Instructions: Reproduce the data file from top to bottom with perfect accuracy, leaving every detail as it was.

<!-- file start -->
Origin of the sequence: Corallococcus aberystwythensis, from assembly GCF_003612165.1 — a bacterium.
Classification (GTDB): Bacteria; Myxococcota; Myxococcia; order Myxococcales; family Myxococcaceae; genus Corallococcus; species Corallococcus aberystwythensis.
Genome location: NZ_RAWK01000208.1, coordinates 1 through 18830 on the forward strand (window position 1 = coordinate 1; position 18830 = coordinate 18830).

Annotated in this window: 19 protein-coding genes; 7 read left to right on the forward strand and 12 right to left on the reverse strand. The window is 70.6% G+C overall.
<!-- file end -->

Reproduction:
Origin of the sequence: Corallococcus aberystwythensis, from assembly GCF_003612165.1 — a bacterium.
Classification (GTDB): Bacteria; Myxococcota; Myxococcia; order Myxococcales; family Myxococcaceae; genus Corallococcus; species Corallococcus aberystwythensis.
Genome location: NZ_RAWK01000208.1, coordinates 1 through 18830 on the forward strand (window position 1 = coordinate 1; position 18830 = coordinate 18830).

Annotated in this window: 19 protein-coding genes; 7 read left to right on the forward strand and 12 right to left on the reverse strand. The window is 70.6% G+C overall.